(this page - 17 words)
medium version (this page - 900 words)
long version (8,000 words, thumbnail pictures and full pictures)
The Grand Adventure - Short Version (with credit to Matt, paddle boat guide)
The trip was really good, and it was hot. And, yeah, the people were real nice too.
The Grand Adventure - Medium Version
Five years ago, Deb and I had spent a day on the South Rim, totally awed by the scope of the Canyon that pictures don't capture. Later in the trip, Deb stuck her foot in the Colorado River, and opined that she would probably never get back to do it again. Well, she was wrong, and every part of her body got wet many times before this trip was over.
We, along with Chris DeGiovine, had reserved this trip almost 18 months previously through Canyon Expeditions and Explorations - we to celebrate our 25th anniversary, he to celebrate his 50th birthday, and all us to do something that felt dramatic and right to do. So, the month-to-go finally came, then the week-to-go, and finally the day to fly out came. The flight out was a mad scramble to make all the connections (thanks to O'Hare!) but make it we did.
The next morning, the two vans took seventeen brave souls, whom we had met the night before, to Lee's Ferry, where we met our six guides, who advised us on beginning instructions, especially water, sun, water temp, and general day itinerary. And off we set for an adventure of hinted at but yet-to-be-known scope.
The one thing we thought we could depend on would be the grandeur of the Grand Canyon, and for that we were not disappointed. Layers and layers of rocks, stacks and stacks of cliffs, and mixes of colors suggested by the South Rim view awaited us at every corner. Sometimes, the view was narrow, with the cliffs plunging to the river's edge, and we would crane our necks to glimpse at a small piece of the sky. Other times, the view widened and we would see layers of butte, and plateau, and rim.
Along the way, we learned the names of the rock layers, the history behind the river and the dams that make it what it is today, the river running folklore, the stories of the peoples who lived in the canyon centuries ago, the plant ecology, the animals and birds who grace this very wet yet very arid habitat, and a host of other topics.
For two weeks, the rest of the world was forgotten - not a newspaper, cell phone, TV set. And it felt natural from the beginning. Our world was the 23 of us and our surroundings. The average age of the guides was in the mid-30s, each with enough runs down the Colorado or other rivers to call themselves experienced. The 17 rafters came from five or six states, stretching across America, ranging in age from sixteen to early-50's. We would find this group was a smooth, cooperative, forgiving, gentle, and warm bunch of people whose vision was to experience a dream. And experience it we did.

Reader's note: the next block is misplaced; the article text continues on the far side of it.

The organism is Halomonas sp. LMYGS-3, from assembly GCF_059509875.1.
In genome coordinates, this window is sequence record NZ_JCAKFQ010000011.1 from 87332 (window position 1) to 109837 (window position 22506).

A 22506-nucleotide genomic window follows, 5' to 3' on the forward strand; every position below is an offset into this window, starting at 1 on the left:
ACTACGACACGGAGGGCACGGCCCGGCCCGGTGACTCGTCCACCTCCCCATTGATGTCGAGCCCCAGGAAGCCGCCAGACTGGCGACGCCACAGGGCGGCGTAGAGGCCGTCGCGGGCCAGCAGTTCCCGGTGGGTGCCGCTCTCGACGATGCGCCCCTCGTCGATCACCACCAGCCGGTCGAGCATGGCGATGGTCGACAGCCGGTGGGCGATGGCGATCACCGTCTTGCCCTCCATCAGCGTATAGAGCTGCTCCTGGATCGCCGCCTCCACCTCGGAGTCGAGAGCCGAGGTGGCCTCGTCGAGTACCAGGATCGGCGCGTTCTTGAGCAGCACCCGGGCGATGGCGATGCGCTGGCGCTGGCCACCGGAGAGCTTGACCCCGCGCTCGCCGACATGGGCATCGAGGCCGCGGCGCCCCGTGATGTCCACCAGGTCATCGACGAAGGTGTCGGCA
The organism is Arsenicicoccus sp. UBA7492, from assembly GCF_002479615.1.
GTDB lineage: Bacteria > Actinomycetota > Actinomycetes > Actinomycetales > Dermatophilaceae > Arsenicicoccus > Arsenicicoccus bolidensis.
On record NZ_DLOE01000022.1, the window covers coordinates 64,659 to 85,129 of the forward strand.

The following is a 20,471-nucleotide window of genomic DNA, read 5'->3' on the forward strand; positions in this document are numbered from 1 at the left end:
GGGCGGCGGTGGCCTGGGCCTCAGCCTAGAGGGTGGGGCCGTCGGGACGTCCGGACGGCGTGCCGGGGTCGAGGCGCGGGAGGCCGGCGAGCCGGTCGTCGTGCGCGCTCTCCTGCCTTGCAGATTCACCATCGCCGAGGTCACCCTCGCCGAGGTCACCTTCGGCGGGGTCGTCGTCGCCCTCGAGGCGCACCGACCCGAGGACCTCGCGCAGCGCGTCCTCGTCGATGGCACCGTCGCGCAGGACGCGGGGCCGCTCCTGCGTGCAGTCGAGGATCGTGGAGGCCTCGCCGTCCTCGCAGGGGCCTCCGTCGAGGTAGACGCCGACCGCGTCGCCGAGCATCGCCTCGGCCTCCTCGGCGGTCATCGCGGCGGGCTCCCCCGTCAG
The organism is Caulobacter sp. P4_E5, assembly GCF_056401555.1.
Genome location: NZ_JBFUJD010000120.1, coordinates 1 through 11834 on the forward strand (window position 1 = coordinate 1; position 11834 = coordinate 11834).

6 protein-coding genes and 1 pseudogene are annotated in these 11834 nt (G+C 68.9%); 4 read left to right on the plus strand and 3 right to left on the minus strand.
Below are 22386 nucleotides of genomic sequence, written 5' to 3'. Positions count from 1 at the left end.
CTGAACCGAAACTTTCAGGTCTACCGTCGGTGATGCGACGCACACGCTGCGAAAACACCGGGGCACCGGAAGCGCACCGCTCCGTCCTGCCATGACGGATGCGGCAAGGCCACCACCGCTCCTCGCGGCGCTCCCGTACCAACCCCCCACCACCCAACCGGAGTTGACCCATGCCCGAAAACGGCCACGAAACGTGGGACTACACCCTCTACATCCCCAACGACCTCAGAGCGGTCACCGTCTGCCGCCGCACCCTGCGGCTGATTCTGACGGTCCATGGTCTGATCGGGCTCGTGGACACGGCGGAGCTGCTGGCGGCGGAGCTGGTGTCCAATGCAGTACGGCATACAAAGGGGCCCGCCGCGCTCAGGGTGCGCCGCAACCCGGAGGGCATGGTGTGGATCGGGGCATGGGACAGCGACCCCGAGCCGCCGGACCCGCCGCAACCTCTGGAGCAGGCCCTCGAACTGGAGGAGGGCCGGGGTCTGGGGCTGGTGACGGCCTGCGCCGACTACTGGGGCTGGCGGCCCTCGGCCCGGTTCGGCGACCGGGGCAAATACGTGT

For the most part, and not to minimize it, the trip is a big camping trip, with a stop at a different sand spit or rock ledge every night. For those with camping experience, the camp details were not out of the ordinary, but for Deb and me, who had done little or no camping, it was a different, but welcome, world. We rafters would get out of the boats about 4 PM, unload the rafts' goods, find a camping spot, clean up, eat the dinner the guides had cooked, help clean dishes, hang out with the group till dark (between 8-9), sleep under the stars or in the tent, arise to the call of breakfast, use the box outhouse, help load the boats, and get back into the river for another day.
And the river day followed a typical pattern also. We usually knew what the itinerary was for the day, but that would change depending on the weather. For 14 days and 226 miles, we wound our way down a river controlled by the Glen Canyon Dam. Much of the time was spent rowing or paddling the flat sections, but the anticipation was saved for the several dozen rapids which awaited the guides' skill. A few like Hance or Crystal or Lava commanded enough respect that the guides scouted the rapids before testing them. Others were played carefully, and the lower rated rapids and riffles could be ridden through for the ride.
Lunch came near noontime, consisting of cold cuts sandwiches, peanut butter and jelly sandwiches, food wraps, fruit and dessert. Then, off to more river running we went until camp time.
During the day, usually a break or two or three were provided by a variety of hikes. Some were short, broad pathways, leading to a show of petroglyphs, a shady spot during the middle of the day, or a cooling pool or waterfall to dampen the day's heat. Several others were strenuous, somewhat steep, even long hikes, testing our physical condition, anxiety of heights, or the grip of our feet. These led to ancient peoples' granaries, sheer wall dead-ends or waterfalls, and spectacular vistas of the river or to ridges just beyond.
Filling out our trip were a number of experiences and moments that no brochure or web site can promise, yet, given the right people and right place, which we had, the guides could reasonably hint at. Two weeks after the start, we pulled out at Diamond Point and started our trip back home, fulfilling a dream and experiencing one of America's great trips.